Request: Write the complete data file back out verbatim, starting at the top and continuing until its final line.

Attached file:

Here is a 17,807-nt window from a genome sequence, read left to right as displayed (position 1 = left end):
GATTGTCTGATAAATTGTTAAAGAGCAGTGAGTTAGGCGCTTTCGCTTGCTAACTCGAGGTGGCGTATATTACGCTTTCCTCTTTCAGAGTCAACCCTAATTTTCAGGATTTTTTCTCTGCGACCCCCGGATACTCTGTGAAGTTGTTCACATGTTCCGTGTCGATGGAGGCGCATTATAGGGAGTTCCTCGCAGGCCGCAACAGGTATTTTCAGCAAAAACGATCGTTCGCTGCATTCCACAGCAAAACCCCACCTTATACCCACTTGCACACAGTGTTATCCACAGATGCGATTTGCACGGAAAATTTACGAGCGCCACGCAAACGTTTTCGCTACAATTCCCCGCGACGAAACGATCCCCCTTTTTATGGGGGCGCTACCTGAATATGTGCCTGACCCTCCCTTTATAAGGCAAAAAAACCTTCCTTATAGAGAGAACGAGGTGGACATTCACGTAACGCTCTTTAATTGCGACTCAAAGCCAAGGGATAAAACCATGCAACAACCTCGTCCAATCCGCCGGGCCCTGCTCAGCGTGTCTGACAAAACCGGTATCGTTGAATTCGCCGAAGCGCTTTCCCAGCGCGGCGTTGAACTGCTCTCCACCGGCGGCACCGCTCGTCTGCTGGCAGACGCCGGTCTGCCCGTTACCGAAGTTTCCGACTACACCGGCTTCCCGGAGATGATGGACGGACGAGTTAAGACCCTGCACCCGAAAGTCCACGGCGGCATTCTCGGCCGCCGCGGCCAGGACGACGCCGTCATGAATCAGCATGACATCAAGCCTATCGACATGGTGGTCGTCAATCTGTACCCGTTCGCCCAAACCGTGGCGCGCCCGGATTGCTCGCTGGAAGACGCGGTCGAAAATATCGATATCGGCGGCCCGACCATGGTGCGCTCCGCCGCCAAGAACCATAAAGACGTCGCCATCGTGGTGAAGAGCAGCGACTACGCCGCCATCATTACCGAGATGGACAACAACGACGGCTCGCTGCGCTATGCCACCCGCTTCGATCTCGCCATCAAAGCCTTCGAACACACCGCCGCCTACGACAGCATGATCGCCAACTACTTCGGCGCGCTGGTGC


Here is a 17,807-nt window from a genome sequence, read left to right as displayed (position 1 = left end):
GATTGTCTGATAAATTGTTAAAGAGCAGTGAGTTAGGCGCTTTCGCTTGCTAACTCGAGGTGGCGTATATTACGCTTTCCTCTTTCAGAGTCAACCCTAATTTTCAGGATTTTTTCTCTGCGACCCCCGGATACTCTGTGAAGTTGTTCACATGTTCCGTGTCGATGGAGGCGCATTATAGGGAGTTCCTCGCAGGCCGCAACAGGTATTTTCAGCAAAAACGATCGTTCGCTGCATTCCACAGCAAAACCCCACCTTATACCCACTTGCACACAGTGTTATCCACAGATGCGATTTGCACGGAAAATTTACGAGCGCCACGCAAACGTTTTCGCTACAATTCCCCGCGACGAAACGATCCCCCTTTTTATGGGGGCGCTACCTGAATATGTGCCTGACCCTCCCTTTATAAGGCAAAAAAACCTTCCTTATAGAGAGAACGAGGTGGACATTCACGTAACGCTCTTTAATTGCGACTCAAAGCCAAGGGATAAAACCATGCAACAACCTCGTCCAATCCGCCGGGCCCTGCTCAGCGTGTCTGACAAAACCGGTATCGTTGAATTCGCCGAAGCGCTTTCCCAGCGCGGCGTTGAACTGCTCTCCACCGGCGGCACCGCTCGTCTGCTGGCAGACGCCGGTCTGCCCGTTACCGAAGTTTCCGACTACACCGGCTTCCCGGAGATGATGGACGGACGAGTTAAGACCCTGCACCCGAAAGTCCACGGCGGCATTCTCGGCCGCCGCGGCCAGGACGACGCCGTCATGAATCAGCATGACATCAAGCCTATCGACATGGTGGTCGTCAATCTGTACCCGTTCGCCCAAACCGTGGCGCGCCCGGATTGCTCGCTGGAAGACGCGGTCGAAAATATCGATATCGGCGGCCCGACCATGGTGCGCTCCGCCGCCAAGAACCATAAAGACGTCGCCATCGTGGTGAAGAGCAGCGACTACGCCGCCATCATTACCGAGATGGACAACAACGACGGCTCGCTGCGCTATGCCACCCGCTTCGATCTCGCCATCAAAGCCTTCGAACACACCGCCGCCTACGACAGCATGATCGCCAACTACTTCGGCGCGCTGGTGC